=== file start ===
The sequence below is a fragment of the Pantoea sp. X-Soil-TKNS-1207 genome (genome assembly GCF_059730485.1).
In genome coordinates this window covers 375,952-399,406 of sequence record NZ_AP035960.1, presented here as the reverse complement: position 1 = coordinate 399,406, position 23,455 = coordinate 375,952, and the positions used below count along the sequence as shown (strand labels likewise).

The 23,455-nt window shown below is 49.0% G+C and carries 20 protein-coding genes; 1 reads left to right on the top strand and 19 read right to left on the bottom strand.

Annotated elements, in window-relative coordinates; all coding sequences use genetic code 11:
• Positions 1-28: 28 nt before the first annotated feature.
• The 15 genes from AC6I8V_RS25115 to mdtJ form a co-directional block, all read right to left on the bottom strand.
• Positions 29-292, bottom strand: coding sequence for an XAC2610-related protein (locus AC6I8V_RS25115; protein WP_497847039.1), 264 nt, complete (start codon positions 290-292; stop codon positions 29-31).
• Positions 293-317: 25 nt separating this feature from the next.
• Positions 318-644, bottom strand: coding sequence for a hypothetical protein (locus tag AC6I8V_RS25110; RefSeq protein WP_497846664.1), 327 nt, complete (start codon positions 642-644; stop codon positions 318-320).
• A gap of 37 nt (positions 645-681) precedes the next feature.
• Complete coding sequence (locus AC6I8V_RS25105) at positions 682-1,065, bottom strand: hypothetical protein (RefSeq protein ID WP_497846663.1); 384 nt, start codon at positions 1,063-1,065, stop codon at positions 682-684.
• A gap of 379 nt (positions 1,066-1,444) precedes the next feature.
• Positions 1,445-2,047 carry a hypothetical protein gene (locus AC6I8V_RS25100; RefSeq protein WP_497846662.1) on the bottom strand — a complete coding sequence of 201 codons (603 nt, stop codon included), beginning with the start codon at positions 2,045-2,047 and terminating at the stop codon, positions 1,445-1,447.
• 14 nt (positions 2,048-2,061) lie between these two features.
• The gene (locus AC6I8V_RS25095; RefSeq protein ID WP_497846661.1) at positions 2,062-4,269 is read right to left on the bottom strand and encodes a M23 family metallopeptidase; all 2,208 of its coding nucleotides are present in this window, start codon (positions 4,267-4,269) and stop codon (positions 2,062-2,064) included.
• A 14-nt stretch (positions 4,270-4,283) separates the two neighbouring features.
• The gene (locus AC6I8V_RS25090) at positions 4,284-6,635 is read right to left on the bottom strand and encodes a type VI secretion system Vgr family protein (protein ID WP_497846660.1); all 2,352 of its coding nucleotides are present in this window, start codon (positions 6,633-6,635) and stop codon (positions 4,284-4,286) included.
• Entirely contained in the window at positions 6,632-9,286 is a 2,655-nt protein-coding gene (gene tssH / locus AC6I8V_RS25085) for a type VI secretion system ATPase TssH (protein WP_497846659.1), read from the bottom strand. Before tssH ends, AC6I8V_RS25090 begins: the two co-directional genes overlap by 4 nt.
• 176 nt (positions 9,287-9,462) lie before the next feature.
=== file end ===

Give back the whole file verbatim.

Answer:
The sequence below is a fragment of the Pantoea sp. X-Soil-TKNS-1207 genome (genome assembly GCF_059730485.1).
In genome coordinates this window covers 375,952-399,406 of sequence record NZ_AP035960.1, presented here as the reverse complement: position 1 = coordinate 399,406, position 23,455 = coordinate 375,952, and the positions used below count along the sequence as shown (strand labels likewise).

The 23,455-nt window shown below is 49.0% G+C and carries 20 protein-coding genes; 1 reads left to right on the top strand and 19 read right to left on the bottom strand.

Annotated elements, in window-relative coordinates; all coding sequences use genetic code 11:
• Positions 1-28: 28 nt before the first annotated feature.
• The 15 genes from AC6I8V_RS25115 to mdtJ form a co-directional block, all read right to left on the bottom strand.
• Positions 29-292, bottom strand: coding sequence for an XAC2610-related protein (locus AC6I8V_RS25115; protein WP_497847039.1), 264 nt, complete (start codon positions 290-292; stop codon positions 29-31).
• Positions 293-317: 25 nt separating this feature from the next.
• Positions 318-644, bottom strand: coding sequence for a hypothetical protein (locus tag AC6I8V_RS25110; RefSeq protein WP_497846664.1), 327 nt, complete (start codon positions 642-644; stop codon positions 318-320).
• A gap of 37 nt (positions 645-681) precedes the next feature.
• Complete coding sequence (locus AC6I8V_RS25105) at positions 682-1,065, bottom strand: hypothetical protein (RefSeq protein ID WP_497846663.1); 384 nt, start codon at positions 1,063-1,065, stop codon at positions 682-684.
• A gap of 379 nt (positions 1,066-1,444) precedes the next feature.
• Positions 1,445-2,047 carry a hypothetical protein gene (locus AC6I8V_RS25100; RefSeq protein WP_497846662.1) on the bottom strand — a complete coding sequence of 201 codons (603 nt, stop codon included), beginning with the start codon at positions 2,045-2,047 and terminating at the stop codon, positions 1,445-1,447.
• 14 nt (positions 2,048-2,061) lie between these two features.
• The gene (locus AC6I8V_RS25095; RefSeq protein ID WP_497846661.1) at positions 2,062-4,269 is read right to left on the bottom strand and encodes a M23 family metallopeptidase; all 2,208 of its coding nucleotides are present in this window, start codon (positions 4,267-4,269) and stop codon (positions 2,062-2,064) included.
• A 14-nt stretch (positions 4,270-4,283) separates the two neighbouring features.
• The gene (locus AC6I8V_RS25090) at positions 4,284-6,635 is read right to left on the bottom strand and encodes a type VI secretion system Vgr family protein (protein ID WP_497846660.1); all 2,352 of its coding nucleotides are present in this window, start codon (positions 6,633-6,635) and stop codon (positions 4,284-4,286) included.
• Entirely contained in the window at positions 6,632-9,286 is a 2,655-nt protein-coding gene (gene tssH / locus AC6I8V_RS25085) for a type VI secretion system ATPase TssH (protein WP_497846659.1), read from the bottom strand. Before tssH ends, AC6I8V_RS25090 begins: the two co-directional genes overlap by 4 nt.
• 176 nt (positions 9,287-9,462) lie before the next feature.